NOV 01, 2017 08:09 AM PDT

Time-Lapse Microscopy for Visualization of Bacterial Colony Growth

Anton van Leeuwenhoek (1632-1723) was the first person to make and use a real microscope. He was able to utilize 550 different lenses in order to produce a lens tube that could view objects that were one millionth of a meter, or 270X magnification. Another pioneer of microscopy, Robert Hooke, published Micrographia in 1665 which included illustrations of his observations through the microscope. Despite the progress that has been made since then, technology has lagged considerably regarding the ability to visualize microbial interactions at the macroscale level (mm to cm).

Scientists have developed a MicrObial CHAmber, referred to as MOCHA, which allows for the imaging of microbial communities at the macroscopic level. A colony of bacterial cells is pictured here. Credit: Hera Vlamakis, Harvard University Medical School (Research funded by the Harvard MRSEC, a National Science Foundation MRSEC).  

A bacterial colony is defined as a visible mass of microorganisms all originating from a single mother cell and therefore; a colony is actually a group of clones of the bacterial mother cell. The majority of microscopes, such as those developed by Leeuwenhoek, allow for the visualization of a single cell and cannot capture the interactions that occur at the colony level. Because most bacteria exist in communities, it is important to be able to visualize interactions that take place at the colony level, such as those that occur in biofilms.

Until now, the majority of studies of microbial communities at the colony level are conducted using cameras placed within an incubator. This method allows cameras to capture microbial growth over short periods of time however; it has many limitations. This method, which typically involves the use of a camera on a tripod and light source facing down in an incubator, does not prevent dehydration of bacterial growth media (agar). As the moisture in bacterial growth media evaporates, cameras and lenses become fogged up.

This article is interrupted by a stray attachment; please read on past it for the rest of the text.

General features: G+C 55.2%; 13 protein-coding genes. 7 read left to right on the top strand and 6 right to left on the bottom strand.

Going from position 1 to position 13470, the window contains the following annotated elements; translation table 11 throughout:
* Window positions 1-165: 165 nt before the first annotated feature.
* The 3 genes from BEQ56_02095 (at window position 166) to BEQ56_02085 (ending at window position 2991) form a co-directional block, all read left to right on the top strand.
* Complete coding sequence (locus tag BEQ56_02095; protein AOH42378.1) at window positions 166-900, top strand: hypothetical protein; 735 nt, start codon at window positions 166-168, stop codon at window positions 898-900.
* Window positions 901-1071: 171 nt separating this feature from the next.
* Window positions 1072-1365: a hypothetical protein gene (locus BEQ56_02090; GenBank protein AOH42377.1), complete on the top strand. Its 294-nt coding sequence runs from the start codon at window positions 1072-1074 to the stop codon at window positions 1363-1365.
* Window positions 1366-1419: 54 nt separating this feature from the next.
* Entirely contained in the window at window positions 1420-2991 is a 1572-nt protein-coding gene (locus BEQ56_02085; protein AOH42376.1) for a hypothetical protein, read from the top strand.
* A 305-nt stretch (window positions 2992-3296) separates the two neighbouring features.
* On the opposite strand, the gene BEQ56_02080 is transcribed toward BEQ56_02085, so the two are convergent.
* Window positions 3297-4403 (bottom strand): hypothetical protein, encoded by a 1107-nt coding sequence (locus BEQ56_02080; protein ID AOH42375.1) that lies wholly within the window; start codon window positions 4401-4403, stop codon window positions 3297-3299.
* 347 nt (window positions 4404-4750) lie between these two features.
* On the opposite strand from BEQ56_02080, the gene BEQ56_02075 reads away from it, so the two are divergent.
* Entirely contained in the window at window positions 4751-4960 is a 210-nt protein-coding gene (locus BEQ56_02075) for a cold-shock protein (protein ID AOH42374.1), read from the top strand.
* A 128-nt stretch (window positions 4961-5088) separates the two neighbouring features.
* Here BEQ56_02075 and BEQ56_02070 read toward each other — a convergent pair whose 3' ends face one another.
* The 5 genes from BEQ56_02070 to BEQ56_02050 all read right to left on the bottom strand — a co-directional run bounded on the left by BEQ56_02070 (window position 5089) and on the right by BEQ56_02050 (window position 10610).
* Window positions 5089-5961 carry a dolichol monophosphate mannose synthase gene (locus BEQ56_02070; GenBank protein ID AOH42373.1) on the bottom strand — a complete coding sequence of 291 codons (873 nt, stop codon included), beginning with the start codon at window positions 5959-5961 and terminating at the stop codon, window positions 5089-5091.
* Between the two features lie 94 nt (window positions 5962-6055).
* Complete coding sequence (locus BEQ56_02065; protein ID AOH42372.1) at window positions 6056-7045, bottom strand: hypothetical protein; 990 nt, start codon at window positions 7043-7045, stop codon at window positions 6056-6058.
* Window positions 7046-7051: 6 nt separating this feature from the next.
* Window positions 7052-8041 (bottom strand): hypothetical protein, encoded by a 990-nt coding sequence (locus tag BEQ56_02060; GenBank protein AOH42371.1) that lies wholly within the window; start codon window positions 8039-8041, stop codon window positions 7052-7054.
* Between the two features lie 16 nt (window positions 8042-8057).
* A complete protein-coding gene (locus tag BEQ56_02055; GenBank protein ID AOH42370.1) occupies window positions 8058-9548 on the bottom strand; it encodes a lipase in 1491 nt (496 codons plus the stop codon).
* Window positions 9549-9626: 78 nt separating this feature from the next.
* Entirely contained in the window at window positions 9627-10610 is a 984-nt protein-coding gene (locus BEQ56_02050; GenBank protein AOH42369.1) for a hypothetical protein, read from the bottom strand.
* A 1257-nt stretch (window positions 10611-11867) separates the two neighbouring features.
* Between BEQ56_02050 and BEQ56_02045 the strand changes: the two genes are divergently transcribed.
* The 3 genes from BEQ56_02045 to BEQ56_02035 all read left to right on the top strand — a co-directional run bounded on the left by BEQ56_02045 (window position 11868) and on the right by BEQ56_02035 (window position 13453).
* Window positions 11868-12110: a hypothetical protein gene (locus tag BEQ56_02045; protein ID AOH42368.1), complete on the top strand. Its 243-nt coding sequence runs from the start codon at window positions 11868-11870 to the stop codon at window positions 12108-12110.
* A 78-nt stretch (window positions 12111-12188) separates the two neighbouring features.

In order to overcome this limitation, scientists have developed a specialized microbial chamber that prevents agar dehydration using a double-decker petri dish apparatus. The apparatus is reportedly inexpensive and easy to assemble. It also allows the user to automatically take images of microbial growth on petri dishes at varying magnification, intervals, and duration.

The lower petri dish contains a water reservoir which feeds the upper agar petri dish containing bacteria using a paper wick. A humidifier was placed inside the microbial chamber, removing the lens fog obstacle, and allowed scientists to monitor microbial growth for more than 40 days.

Using this MicrObial CHAmber, named MOCHA, scientists were able to create time-lapse movies of microbial organisms demonstrating the formation of various morphologies on solid agar as well as the liquid-air interface over long periods of time. They were able to create similar movies using fungal microorganisms. Scientists hope that this new technology will facilitate evolution of microscopy for capturing microbial growth at the macroscopic level.

Sources: Journal of Bacteriology, History of the Microscope, National Science Foundation

About the Author
  • I am a postdoctoral researcher with interests in pre-harvest microbial food safety, nonthermal food processing technologies, zoonotic pathogens, and plant-microbe interactions. My current research projects involve the optimization of novel food processing technologies to reduce the number of foodborne pathogens on fresh produce. I am a food geek!
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